This is my last issue as editor of Vietnam Magazine. Just about nine years ago I assumed the mantle from our founding editor, Harry Summers. At the time I had second thoughts, because the areas of my expertise as a military historian had always been World Wars I and II. But Harry was a friend of mine, one of my mentors. And he was one of the first military analysts to bring clarity and focus to what up to that point had been the witches brew of myths, ideologically-driven stereotypes, self-righteous finger-pointing, and self-justification that passed for Vietnam War history. War is the most complex and perplexing of all human activities, and Harry’s Vietnam was dedicated to documenting and recording “the many truths about Vietnam.” As both a Vietnam veteran and a military historian, I felt an obligation to keep Harry’s vision going.
Over the course of the past 52 issues we have tried hard to do just that. Appropriately, my last issue is our annual Tet number, always my favorite. We have a great lineup for this issue, but I want to highlight two articles in particular.
The article on Sergeant First Class Wayne Slagel, with a sidebar on Master Sergeant Henry Jenkins, tells a story of two great American heroes. They are the only two soldiers ever to earn the Combat Medical Badge with two stars, indicating their service as frontline medics in three wars—World War II, Korea, and Vietnam. Although the Combat Infantryman Badge with two stars was awarded to approximately 250 GIs, the CMB with two stars is probably the rarest American military award ever. More people need to know about Docs Slagel and Jenkins.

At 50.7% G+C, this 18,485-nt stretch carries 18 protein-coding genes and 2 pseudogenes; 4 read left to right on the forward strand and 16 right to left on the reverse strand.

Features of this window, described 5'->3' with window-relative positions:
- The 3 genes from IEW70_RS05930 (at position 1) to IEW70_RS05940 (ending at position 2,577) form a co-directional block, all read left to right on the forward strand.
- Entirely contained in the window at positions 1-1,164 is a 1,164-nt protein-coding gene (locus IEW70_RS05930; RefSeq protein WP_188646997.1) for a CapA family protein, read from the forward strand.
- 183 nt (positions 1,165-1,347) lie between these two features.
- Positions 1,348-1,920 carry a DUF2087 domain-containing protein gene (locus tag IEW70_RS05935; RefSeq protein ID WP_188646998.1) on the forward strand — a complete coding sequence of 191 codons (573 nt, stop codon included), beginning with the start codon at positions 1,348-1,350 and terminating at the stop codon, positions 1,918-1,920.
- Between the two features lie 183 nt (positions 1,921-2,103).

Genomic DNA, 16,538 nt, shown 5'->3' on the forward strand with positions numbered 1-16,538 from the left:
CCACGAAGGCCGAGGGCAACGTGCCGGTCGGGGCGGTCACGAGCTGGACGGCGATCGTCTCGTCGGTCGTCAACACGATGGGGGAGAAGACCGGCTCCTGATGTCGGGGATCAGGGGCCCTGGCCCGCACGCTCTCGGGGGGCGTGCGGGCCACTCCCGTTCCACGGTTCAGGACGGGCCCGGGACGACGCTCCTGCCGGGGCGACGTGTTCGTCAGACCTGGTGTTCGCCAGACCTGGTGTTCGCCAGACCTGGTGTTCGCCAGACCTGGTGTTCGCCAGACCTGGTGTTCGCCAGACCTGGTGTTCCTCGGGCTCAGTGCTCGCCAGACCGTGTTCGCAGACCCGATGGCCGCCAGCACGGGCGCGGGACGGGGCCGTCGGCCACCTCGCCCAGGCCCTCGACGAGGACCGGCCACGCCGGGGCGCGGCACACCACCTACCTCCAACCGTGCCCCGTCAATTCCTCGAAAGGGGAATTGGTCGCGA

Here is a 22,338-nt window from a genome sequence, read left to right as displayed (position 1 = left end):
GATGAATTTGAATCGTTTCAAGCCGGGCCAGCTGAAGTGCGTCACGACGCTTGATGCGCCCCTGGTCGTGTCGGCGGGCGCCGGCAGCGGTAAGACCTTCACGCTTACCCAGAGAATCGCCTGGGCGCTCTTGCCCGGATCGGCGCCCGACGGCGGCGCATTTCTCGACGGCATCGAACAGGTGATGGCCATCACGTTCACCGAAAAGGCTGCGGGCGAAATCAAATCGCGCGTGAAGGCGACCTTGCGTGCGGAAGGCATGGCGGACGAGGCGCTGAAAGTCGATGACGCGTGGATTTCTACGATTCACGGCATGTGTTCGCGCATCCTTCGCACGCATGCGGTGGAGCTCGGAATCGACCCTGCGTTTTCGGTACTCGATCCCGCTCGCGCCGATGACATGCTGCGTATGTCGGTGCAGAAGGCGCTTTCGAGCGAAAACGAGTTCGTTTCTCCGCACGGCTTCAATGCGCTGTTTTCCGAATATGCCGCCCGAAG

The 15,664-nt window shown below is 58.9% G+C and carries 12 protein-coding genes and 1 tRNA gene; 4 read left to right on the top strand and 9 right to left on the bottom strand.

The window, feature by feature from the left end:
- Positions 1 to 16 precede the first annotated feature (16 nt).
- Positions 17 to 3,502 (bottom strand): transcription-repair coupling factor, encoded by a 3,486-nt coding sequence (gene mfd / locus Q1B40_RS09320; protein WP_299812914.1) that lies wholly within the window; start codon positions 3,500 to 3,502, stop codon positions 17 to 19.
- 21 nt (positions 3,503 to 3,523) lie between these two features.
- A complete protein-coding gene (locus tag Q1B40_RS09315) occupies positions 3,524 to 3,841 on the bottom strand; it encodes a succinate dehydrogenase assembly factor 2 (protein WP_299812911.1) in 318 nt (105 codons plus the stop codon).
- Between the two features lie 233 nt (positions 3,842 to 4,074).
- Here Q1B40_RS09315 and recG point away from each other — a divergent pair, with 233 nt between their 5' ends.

The second article, about the battle for Hill 108 shortly before Tet, is written by Lt. Col. (Ret.) John Gross. John was my company commander in late 1967 and early 1968. We called him The King. He was only a couple years older than the rest of us 19- and 20-year olds, but we trusted him with our lives and we would follow him anywhere. Although I was one of his most doofus Pfcs, I learned a great deal from him. He was always a role model for me, and many years later when I became an officer he was my benchmark of what an officer should be. I’m honored to have his article in my last issue.
Although I’m no longer the editor as of the next issue, I will remain deeply involved with each new issue of Vietnam as editor emeritus. Recently, I also became the senior historian of the World History Group, which gives me a great opportunity to work on more of the several Weider magazines and on a broader range of history. My replacement as editor is Roger Vance, who is no stranger to Vietnam. As the editorial director of the group for several years, he has been involved with Vietnam Magazine even longer than I have.
My most sincere thanks to our many readers, who since our first issue in 1988 have loyally supported this special magazine that is preserving the past and educating future generations about what really happened in Vietnam.
David T. Zabecki